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Lyrics that will live on in our hearts

By unknown | Nov 20, 2008 | COMMENTS [ 0 ]

Gugu Sibiya

Gugu Sibiya

As a die-hard Miriam Makeba fan I have always been struck by the depth of her lyrics, her precise diction and her discipline as an artist.

So it is not surprising that when she passed away I made time to revisit some of the lyrics that have touched me and left a lasting impression.

I wish I had enough space to present the feelings of a legend - but I also know the little I will be able to unpack will strike a chord with music lovers.

The moment news of her passing came through I found myself recalling the repetitive prophetic lyrics that go: "Who will weep and mourn when I have passed on".

These are words that were written at the height of her youth but here we are - they have come to pass. When her rendition of the song was played at her memorial service we were all moved to tears.

Everyone has spoken about her passion for Africa. If you still have doubts, you only have to listen to the beautiful, catchy tune titled Aluta Continua, which encouraged the people of Africa not to give up on the struggle.

When I listened to Mama Africa's version of Masakhane, written by a talented member of her band, Zamo Mbutho, I wept anew.

She sings: "Don't cry my child, these are trying times. Mama will be there for you. She will heal you."

She says it with the conviction of a mother comforting and persuading you to put your trust in her.

She says Aids is a big disease with a small name, so you have to be careful. It's a song that should be used as a signature tune because of its beauty - and grasp of the devastation the virus has caused in the country.

We need the kind of message people will be receptive to and the song provides just that.

I have never been in exile but I have listened with fascination as some of those who faced the wrath of the Boers dismiss the pain of exiles.

I listened to Makeba's lamentation Alone. It speaks of her being with people, but not of them. It is not surprising that she was always talking about coming home.

Africa was home but South Africa was the home of her youth, the home in her heart, her creative reservoir.

She talks about how much she has travelled around the world, telling everybody about our sorrow. Rejoicing at her return home, she thanks everyone for their contribution.

I love the part that says: "Mina kumele ngakhiwe uwe, wakhiwe yimi, thina sonke masakhane." Translated it means: Let us develop and build each other.

She then walks the talk when she mentions the role political players of the time, even the discredited ones, took on themselves. She was a true nation builder.

Such love for one's country is something that evokes involuntary patriotism. Africa Is Where My Heart Lies is self-explanatory. Check the umbilical chord binding her to South Africa: "Home is where my heart lies across the ocean into the African sky".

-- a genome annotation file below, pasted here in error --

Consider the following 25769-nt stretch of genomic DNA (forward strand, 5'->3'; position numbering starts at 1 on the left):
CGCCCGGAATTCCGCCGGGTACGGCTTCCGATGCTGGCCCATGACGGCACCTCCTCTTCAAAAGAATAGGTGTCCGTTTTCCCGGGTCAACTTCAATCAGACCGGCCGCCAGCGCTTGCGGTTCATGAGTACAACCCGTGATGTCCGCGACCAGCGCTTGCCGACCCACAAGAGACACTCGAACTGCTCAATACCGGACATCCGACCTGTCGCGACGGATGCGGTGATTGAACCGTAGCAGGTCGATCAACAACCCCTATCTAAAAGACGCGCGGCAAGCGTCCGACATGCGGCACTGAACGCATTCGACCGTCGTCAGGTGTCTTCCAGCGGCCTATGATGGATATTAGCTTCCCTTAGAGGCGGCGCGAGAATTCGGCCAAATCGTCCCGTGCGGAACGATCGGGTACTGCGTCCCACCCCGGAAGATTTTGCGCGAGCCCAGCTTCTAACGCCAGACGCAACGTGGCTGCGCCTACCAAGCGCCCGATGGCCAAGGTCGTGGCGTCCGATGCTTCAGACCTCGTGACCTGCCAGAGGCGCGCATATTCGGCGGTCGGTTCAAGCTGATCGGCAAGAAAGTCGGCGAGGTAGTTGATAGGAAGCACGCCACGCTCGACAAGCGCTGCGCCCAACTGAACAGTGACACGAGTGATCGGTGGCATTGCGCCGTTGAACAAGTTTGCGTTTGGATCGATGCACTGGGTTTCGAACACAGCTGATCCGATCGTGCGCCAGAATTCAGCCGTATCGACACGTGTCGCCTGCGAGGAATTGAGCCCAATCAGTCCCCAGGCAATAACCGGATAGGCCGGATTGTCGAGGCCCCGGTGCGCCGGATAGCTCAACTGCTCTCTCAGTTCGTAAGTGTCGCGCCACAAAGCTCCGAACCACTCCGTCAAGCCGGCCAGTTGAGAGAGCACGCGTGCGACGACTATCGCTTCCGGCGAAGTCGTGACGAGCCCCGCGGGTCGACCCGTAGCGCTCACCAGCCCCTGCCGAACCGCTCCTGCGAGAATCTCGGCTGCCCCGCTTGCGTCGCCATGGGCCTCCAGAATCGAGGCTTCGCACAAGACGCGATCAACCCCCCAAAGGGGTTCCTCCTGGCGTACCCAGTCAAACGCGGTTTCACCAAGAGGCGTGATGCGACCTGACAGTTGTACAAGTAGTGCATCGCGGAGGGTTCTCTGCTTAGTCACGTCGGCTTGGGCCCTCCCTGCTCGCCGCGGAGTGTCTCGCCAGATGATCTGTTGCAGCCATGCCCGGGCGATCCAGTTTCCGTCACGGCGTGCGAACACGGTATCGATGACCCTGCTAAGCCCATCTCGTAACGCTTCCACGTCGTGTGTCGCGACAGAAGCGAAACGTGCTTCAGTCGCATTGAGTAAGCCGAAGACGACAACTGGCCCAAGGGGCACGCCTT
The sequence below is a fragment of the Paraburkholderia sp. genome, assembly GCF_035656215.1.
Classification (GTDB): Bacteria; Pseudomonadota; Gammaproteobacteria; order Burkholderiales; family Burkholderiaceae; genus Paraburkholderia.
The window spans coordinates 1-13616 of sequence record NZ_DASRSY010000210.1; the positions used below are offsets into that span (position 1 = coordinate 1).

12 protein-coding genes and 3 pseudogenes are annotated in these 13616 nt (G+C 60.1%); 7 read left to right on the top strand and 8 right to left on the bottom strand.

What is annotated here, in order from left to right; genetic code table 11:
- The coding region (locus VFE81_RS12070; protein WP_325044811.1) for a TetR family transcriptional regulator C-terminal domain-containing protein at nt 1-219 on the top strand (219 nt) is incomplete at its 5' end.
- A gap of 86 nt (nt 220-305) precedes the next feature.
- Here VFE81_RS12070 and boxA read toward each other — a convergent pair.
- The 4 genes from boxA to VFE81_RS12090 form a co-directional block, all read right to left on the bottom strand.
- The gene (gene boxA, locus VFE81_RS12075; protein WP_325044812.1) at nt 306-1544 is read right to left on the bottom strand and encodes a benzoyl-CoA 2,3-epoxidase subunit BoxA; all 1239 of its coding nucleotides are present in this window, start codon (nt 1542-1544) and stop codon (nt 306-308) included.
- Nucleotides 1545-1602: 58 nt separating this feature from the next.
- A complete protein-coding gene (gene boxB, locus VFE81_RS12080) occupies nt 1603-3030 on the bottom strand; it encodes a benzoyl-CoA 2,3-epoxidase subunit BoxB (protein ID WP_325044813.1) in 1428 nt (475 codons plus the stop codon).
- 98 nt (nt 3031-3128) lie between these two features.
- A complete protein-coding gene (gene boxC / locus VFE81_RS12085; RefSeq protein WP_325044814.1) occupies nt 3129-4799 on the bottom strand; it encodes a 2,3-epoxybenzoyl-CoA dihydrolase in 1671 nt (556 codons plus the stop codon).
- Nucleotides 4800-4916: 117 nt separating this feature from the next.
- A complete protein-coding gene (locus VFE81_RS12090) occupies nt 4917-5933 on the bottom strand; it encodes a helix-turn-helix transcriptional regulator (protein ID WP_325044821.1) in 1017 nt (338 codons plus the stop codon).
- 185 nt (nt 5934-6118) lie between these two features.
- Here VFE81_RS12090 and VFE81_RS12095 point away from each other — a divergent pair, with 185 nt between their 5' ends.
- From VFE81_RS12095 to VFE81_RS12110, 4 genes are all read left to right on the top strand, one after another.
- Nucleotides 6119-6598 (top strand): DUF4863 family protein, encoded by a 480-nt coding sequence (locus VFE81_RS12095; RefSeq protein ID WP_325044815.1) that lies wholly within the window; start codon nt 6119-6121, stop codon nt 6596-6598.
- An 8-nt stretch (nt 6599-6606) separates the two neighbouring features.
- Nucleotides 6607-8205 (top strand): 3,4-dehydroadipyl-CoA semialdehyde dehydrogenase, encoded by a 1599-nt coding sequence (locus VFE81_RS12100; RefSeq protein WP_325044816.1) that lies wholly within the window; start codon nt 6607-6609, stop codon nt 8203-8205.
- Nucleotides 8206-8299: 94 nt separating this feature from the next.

"I remember those days I prayed to come home, I knew someday I would be here," she adds in Homeland.

If other artists were to infuse so much patriotism into their music, we would have hard-working South Africans ready not only to build their country but to change their lifestyle.

Be enthralled by the romance in Cause We Live For Love, Listen To Your Heart and You Are In Love. I can guarantee that, as she says, "Love can make your heart sing like a choir".

The percussion-driven Liwawechi explains how she must have passed the love for drums onto her great-grandson Lindelani.

Makeba's mother was a sangoma and she always respected that traditional aspect of healing. Drums form an integral part of healing and the idiom that flows from her lips, as she delivers with love and passion, is captivating.

Pata Pata and the Click Song are typical examples of creativity that leads not only to standards but to catalogue material that lives on even after the composer is gone.

She once noted that her music might not sell like hot cakes but it will always be around.

While the youth get goose bumps at the house version of Maskinada, Makeba has always sung that and the hauntingly beautiful Malaika. Of all the interpretations I have ever heard, hers stands out.

You want to weep for the love she had for the grandchildren she lived for - Lumumba and Zenzi. She talks about how "in time you get older, in time you get mellow" and how time heals and "broken times mend again".

She knew because she lost a child she loved very much.

"I love my children more than anything in life," she said and then with the conviction of a mother: "Wandipha abanye abantwana. ndiyavuya ukuba ndiphile ndaze ndabona isizukulwane sesibili. Ewe ndiyabathanda abantwana bami!" (I thank the Lord for giving me long life so that I was able to see my great-grandchildren.)

Makeba's songs have captured the essence of her life. They reflect her loving, generous heart and the love for Africa, which tells you it was not by a fluke they called her Mama Africa.

She lived for her people, showing that the communion of spirits in this beautiful continent is a tangible reality. Her pearls of wisdom, buried in beautiful melodies, will see her contributing from the other side of the divide.

We love you, Makeba, you have been a thousand libraries and if we don't take a leaf from the many chapters of wisdom you have left us, we will be as foolish as the Biblical maidens who did not provide for their future.

Rest in peace, you have earned the right!


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